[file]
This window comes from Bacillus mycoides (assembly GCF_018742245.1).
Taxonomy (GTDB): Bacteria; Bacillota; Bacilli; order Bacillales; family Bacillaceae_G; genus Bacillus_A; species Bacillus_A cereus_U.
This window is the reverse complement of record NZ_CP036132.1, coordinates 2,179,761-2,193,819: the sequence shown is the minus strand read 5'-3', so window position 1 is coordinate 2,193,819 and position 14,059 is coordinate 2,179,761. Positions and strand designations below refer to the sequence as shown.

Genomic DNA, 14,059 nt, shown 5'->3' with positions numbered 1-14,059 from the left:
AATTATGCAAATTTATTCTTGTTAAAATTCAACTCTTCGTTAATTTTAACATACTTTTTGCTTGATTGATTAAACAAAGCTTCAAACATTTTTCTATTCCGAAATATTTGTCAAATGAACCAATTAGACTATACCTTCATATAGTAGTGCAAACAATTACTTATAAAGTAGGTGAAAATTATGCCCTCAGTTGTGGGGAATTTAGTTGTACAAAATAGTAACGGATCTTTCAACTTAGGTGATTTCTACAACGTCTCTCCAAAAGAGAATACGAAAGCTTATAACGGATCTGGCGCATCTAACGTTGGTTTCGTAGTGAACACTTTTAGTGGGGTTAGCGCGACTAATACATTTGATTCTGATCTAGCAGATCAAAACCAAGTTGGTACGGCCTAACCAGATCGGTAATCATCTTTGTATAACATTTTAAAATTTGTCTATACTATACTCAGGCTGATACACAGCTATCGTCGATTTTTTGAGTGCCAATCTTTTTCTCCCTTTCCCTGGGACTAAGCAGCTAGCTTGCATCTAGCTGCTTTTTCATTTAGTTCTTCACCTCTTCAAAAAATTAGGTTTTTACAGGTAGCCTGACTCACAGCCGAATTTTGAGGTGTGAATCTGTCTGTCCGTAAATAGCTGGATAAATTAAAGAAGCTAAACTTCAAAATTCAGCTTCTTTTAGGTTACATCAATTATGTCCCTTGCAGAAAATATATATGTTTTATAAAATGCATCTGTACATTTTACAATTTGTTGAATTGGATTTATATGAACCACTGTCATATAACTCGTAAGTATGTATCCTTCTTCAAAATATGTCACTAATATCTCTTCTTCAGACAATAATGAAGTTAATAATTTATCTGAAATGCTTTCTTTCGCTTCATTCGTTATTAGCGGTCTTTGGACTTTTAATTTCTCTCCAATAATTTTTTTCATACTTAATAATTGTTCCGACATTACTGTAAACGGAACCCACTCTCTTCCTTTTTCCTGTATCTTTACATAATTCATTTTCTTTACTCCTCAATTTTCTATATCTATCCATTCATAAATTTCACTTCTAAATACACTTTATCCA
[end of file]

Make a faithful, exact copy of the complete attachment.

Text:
This window comes from Bacillus mycoides (assembly GCF_018742245.1).
Taxonomy (GTDB): Bacteria; Bacillota; Bacilli; order Bacillales; family Bacillaceae_G; genus Bacillus_A; species Bacillus_A cereus_U.
This window is the reverse complement of record NZ_CP036132.1, coordinates 2,179,761-2,193,819: the sequence shown is the minus strand read 5'-3', so window position 1 is coordinate 2,193,819 and position 14,059 is coordinate 2,179,761. Positions and strand designations below refer to the sequence as shown.

Genomic DNA, 14,059 nt, shown 5'->3' with positions numbered 1-14,059 from the left:
AATTATGCAAATTTATTCTTGTTAAAATTCAACTCTTCGTTAATTTTAACATACTTTTTGCTTGATTGATTAAACAAAGCTTCAAACATTTTTCTATTCCGAAATATTTGTCAAATGAACCAATTAGACTATACCTTCATATAGTAGTGCAAACAATTACTTATAAAGTAGGTGAAAATTATGCCCTCAGTTGTGGGGAATTTAGTTGTACAAAATAGTAACGGATCTTTCAACTTAGGTGATTTCTACAACGTCTCTCCAAAAGAGAATACGAAAGCTTATAACGGATCTGGCGCATCTAACGTTGGTTTCGTAGTGAACACTTTTAGTGGGGTTAGCGCGACTAATACATTTGATTCTGATCTAGCAGATCAAAACCAAGTTGGTACGGCCTAACCAGATCGGTAATCATCTTTGTATAACATTTTAAAATTTGTCTATACTATACTCAGGCTGATACACAGCTATCGTCGATTTTTTGAGTGCCAATCTTTTTCTCCCTTTCCCTGGGACTAAGCAGCTAGCTTGCATCTAGCTGCTTTTTCATTTAGTTCTTCACCTCTTCAAAAAATTAGGTTTTTACAGGTAGCCTGACTCACAGCCGAATTTTGAGGTGTGAATCTGTCTGTCCGTAAATAGCTGGATAAATTAAAGAAGCTAAACTTCAAAATTCAGCTTCTTTTAGGTTACATCAATTATGTCCCTTGCAGAAAATATATATGTTTTATAAAATGCATCTGTACATTTTACAATTTGTTGAATTGGATTTATATGAACCACTGTCATATAACTCGTAAGTATGTATCCTTCTTCAAAATATGTCACTAATATCTCTTCTTCAGACAATAATGAAGTTAATAATTTATCTGAAATGCTTTCTTTCGCTTCATTCGTTATTAGCGGTCTTTGGACTTTTAATTTCTCTCCAATAATTTTTTTCATACTTAATAATTGTTCCGACATTACTGTAAACGGAACCCACTCTCTTCCTTTTTCCTGTATCTTTACATAATTCATTTTCTTTACTCCTCAATTTTCTATATCTATCCATTCATAAATTTCACTTCTAAATACACTTTATCCA